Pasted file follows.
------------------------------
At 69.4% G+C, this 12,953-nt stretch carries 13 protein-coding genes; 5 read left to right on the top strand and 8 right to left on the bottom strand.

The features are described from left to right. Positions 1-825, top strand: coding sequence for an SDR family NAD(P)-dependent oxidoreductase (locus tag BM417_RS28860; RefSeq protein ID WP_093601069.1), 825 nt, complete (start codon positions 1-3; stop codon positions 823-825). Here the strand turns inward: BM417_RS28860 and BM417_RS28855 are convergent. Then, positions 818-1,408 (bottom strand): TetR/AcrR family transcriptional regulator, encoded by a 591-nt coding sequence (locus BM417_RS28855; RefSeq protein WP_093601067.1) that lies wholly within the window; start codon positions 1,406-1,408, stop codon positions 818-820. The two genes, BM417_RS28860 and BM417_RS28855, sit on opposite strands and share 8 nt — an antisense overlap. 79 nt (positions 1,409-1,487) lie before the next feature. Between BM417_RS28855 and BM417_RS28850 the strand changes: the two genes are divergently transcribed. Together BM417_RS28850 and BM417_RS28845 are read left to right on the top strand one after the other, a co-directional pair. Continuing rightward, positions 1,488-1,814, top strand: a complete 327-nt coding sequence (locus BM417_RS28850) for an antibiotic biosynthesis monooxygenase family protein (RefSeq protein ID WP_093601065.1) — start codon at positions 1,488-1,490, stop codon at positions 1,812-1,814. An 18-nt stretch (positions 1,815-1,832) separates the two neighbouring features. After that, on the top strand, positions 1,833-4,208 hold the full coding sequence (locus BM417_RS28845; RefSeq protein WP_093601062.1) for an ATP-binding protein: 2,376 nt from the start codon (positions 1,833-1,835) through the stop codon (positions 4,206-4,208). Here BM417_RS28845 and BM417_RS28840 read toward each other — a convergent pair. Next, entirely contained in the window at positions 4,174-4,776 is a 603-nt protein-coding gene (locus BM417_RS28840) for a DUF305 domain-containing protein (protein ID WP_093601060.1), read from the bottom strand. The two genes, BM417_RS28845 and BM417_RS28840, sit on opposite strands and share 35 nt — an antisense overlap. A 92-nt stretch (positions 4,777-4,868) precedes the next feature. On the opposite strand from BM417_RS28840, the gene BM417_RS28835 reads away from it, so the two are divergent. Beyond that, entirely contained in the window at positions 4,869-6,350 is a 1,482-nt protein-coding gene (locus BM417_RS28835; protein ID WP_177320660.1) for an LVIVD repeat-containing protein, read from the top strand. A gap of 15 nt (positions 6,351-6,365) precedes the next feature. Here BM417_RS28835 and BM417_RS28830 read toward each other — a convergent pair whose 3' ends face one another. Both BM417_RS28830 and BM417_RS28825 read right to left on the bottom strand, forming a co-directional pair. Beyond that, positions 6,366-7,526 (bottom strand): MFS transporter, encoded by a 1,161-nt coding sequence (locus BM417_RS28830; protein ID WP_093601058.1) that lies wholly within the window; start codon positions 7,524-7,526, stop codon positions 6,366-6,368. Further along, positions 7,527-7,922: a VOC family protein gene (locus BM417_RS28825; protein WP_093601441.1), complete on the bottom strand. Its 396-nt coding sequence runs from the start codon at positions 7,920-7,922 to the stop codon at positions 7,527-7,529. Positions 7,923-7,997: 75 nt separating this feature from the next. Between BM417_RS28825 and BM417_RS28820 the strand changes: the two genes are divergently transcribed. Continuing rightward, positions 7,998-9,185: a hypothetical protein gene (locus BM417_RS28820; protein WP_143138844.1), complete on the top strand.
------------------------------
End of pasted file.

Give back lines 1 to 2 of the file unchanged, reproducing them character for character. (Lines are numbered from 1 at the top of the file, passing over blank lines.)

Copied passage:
At 69.4% G+C, this 12,953-nt stretch carries 13 protein-coding genes; 5 read left to right on the top strand and 8 right to left on the bottom strand.

The features are described from left to right. Positions 1-825, top strand: coding sequence for an SDR family NAD(P)-dependent oxidoreductase (locus tag BM417_RS28860; RefSeq protein ID WP_093601069.1), 825 nt, complete (start codon positions 1-3; stop codon positions 823-825). Here the strand turns inward: BM417_RS28860 and BM417_RS28855 are convergent. Then, positions 818-1,408 (bottom strand): TetR/AcrR family transcriptional regulator, encoded by a 591-nt coding sequence (locus BM417_RS28855; RefSeq protein WP_093601067.1) that lies wholly within the window; start codon positions 1,406-1,408, stop codon positions 818-820. The two genes, BM417_RS28860 and BM417_RS28855, sit on opposite strands and share 8 nt — an antisense overlap. 79 nt (positions 1,409-1,487) lie before the next feature. Between BM417_RS28855 and BM417_RS28850 the strand changes: the two genes are divergently transcribed. Together BM417_RS28850 and BM417_RS28845 are read left to right on the top strand one after the other, a co-directional pair. Continuing rightward, positions 1,488-1,814, top strand: a complete 327-nt coding sequence (locus BM417_RS28850) for an antibiotic biosynthesis monooxygenase family protein (RefSeq protein ID WP_093601065.1) — start codon at positions 1,488-1,490, stop codon at positions 1,812-1,814. An 18-nt stretch (positions 1,815-1,832) separates the two neighbouring features. After that, on the top strand, positions 1,833-4,208 hold the full coding sequence (locus BM417_RS28845; RefSeq protein WP_093601062.1) for an ATP-binding protein: 2,376 nt from the start codon (positions 1,833-1,835) through the stop codon (positions 4,206-4,208). Here BM417_RS28845 and BM417_RS28840 read toward each other — a convergent pair. Next, entirely contained in the window at positions 4,174-4,776 is a 603-nt protein-coding gene (locus BM417_RS28840) for a DUF305 domain-containing protein (protein ID WP_093601060.1), read from the bottom strand. The two genes, BM417_RS28845 and BM417_RS28840, sit on opposite strands and share 35 nt — an antisense overlap. A 92-nt stretch (positions 4,777-4,868) precedes the next feature. On the opposite strand from BM417_RS28840, the gene BM417_RS28835 reads away from it, so the two are divergent. Beyond that, entirely contained in the window at positions 4,869-6,350 is a 1,482-nt protein-coding gene (locus BM417_RS28835; protein ID WP_177320660.1) for an LVIVD repeat-containing protein, read from the top strand. A gap of 15 nt (positions 6,351-6,365) precedes the next feature. Here BM417_RS28835 and BM417_RS28830 read toward each other — a convergent pair whose 3' ends face one another. Both BM417_RS28830 and BM417_RS28825 read right to left on the bottom strand, forming a co-directional pair. Beyond that, positions 6,366-7,526 (bottom strand): MFS transporter, encoded by a 1,161-nt coding sequence (locus BM417_RS28830; protein ID WP_093601058.1) that lies wholly within the window; start codon positions 7,524-7,526, stop codon positions 6,366-6,368. Further along, positions 7,527-7,922: a VOC family protein gene (locus BM417_RS28825; protein WP_093601441.1), complete on the bottom strand. Its 396-nt coding sequence runs from the start codon at positions 7,920-7,922 to the stop codon at positions 7,527-7,529. Positions 7,923-7,997: 75 nt separating this feature from the next. Between BM417_RS28825 and BM417_RS28820 the strand changes: the two genes are divergently transcribed. Continuing rightward, positions 7,998-9,185: a hypothetical protein gene (locus BM417_RS28820; protein WP_143138844.1), complete on the top strand.